NEW YORK (Reuters) - Myanmar’s U.N. Ambassador Kyaw Moe Tun, speaking for the country’s elected civilian government ousted in a military coup on Feb. 1, appealed to the United Nations on Friday “to use any means necessary to take action against the Myanmar military” to restore democracy to the Southeast Asian country.
He addressed the 193-member U.N. General Assembly after Secretary-General Antonio Guterres’ special envoy on Myanmar, Christine Schraner Burgener, warned that no country should recognize or legitimize the Myanmar junta.
“We need further strongest possible action from the international community to immediately end the military coup, to stop oppressing the innocent people, to return the state power to the people and to restore the democracy,” said Kyaw Moe Tun to applause and praise from Western and Islamic counterparts.
Such an address - at odds with those in power in a country - is rare. Kyaw Moe Tun appeared emotional as he read the statement on behalf of a group of elected politicians that he said represented the country’s legitimate government. He ended with a three-fingered salute used by protesters.
Schraner Burgener pushed for a collective “clear signal in support of democracy” as she sounded the alarm over the coup, urging “influential” countries to push the military to allow an independent assessment of the situation.
Myanmar has been in turmoil since the army seized power and detained civilian government leader Aung San Suu Kyi and much of her National League for Democracy (NLD) party after the military complained of fraud in a November election.
“Regrettably, the current regime has so far asked me to postpone any visit. It seems they want to continue making large-scale arrests and have been coercing people to testify against the NLD Government. This is cruel and inhumane,” Schraner Burgener said.
The country has been largely paralyzed by weeks of protests and a civil disobedience campaign of strikes against the military. While military chief General Min Aung Hlaing says authorities are using minimal force during the protests, three protesters and one policeman have been killed.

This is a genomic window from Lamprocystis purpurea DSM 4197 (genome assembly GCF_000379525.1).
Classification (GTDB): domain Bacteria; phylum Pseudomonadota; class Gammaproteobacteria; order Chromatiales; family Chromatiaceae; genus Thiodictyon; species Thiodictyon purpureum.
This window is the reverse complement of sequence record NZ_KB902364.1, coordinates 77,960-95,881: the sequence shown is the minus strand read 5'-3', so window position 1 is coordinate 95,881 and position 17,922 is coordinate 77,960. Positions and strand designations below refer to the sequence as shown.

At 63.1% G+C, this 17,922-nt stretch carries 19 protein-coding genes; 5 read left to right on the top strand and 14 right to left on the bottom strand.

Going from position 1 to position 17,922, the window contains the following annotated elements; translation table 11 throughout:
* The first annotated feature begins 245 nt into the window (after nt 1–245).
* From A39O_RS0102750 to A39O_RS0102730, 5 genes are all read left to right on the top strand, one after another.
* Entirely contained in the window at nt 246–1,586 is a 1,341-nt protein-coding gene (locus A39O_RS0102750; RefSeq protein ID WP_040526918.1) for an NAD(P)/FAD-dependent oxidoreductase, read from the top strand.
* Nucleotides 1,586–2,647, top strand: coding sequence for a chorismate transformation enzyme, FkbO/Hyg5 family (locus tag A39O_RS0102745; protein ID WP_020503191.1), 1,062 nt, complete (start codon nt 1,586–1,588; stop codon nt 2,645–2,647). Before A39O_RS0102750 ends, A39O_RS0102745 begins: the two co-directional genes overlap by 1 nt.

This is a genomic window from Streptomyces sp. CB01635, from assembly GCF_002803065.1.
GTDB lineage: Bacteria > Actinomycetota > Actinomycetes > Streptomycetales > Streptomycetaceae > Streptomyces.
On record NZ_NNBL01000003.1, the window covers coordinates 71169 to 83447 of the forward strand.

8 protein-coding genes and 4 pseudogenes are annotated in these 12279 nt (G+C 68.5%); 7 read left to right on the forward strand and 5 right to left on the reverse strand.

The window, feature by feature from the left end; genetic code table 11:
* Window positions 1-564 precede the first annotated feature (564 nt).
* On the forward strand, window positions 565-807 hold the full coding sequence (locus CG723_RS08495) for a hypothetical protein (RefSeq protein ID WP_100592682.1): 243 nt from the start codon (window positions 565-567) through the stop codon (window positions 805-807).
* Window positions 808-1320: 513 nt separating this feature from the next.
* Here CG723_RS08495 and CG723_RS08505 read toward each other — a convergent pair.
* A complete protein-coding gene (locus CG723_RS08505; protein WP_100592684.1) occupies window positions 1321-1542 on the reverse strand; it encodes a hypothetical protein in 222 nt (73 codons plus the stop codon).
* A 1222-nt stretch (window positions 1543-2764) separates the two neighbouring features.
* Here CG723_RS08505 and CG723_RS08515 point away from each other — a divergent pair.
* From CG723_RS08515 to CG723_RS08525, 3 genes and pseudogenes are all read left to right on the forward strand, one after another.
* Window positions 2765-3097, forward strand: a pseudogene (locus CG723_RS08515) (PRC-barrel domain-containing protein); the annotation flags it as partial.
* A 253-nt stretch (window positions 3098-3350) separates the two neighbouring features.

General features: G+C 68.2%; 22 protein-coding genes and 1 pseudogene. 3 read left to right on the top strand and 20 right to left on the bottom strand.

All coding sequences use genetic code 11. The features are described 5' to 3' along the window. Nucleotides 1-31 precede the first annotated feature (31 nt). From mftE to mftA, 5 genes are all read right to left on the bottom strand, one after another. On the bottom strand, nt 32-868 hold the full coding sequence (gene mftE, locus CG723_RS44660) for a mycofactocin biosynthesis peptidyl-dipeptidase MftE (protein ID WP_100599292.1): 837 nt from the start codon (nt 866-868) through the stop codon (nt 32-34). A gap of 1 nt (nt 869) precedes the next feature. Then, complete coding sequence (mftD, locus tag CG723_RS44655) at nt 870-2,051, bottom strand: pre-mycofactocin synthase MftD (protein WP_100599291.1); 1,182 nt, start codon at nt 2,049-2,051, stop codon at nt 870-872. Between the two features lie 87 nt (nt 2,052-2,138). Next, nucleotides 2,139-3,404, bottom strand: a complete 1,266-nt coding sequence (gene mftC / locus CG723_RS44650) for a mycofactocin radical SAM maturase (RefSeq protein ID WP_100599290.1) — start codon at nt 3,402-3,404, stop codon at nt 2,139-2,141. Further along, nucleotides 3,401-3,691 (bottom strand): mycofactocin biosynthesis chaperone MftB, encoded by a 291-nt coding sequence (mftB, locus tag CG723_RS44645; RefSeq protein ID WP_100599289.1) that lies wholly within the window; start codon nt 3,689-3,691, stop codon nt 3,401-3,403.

“If there is any escalation in terms of military crackdown – and sadly as we have seen this before in Myanmar – against people exercising their basic rights, let us act swiftly and collectively,” Schraner Burgener said.
The army has promised an election, but has not given a date. It has imposed a one-year state of emergency.
“It is important the international community does not lend legitimacy or recognition to this regime,” Schraner Burgener said. “The result of the election of November 2020 was clear with 82 percent of the votes for the NLD.”
Guterres has pledged to mobilize enough international pressure “to make sure that this coup fails.” The Security Council has voiced concern over the state of emergency, but stopped short of condemning the coup.
U.S. Ambassador to the United Nations, Linda Thomas-Greenfield, said the United States “has and will continue to take actions in close coordination with allies and partners” to show the Myanmar military its actions have consequences.
“We urge every member state here today to use any channel available to tell the military that violence against the people of Myanmar will not be tolerated,” she said. “Together we all show the people of Myanmar that the world is watching. We hear them and we stand with them.”
China’s U.N. Ambassador Zhang Jun said the international community should respect Myanmar’s sovereignty and “avoid intensifying tensions.”
“China is engaging right now right now and communicating with relevant parties in Myanmar to facilitate de-escalating the situation and returning to normalcy at an early date,” he said.
Russia said other nations should not intervene in the “exclusively internal process” of Myanmar. “Any attempts to turn the consideration of recent events in the country, in terms of the announcement of state of emergency, into a human rights issue is unjustified and politicized,” a Russian diplomat told the General Assembly.
Additional reporting by Simon Lewis; Editing by Dan Grebler
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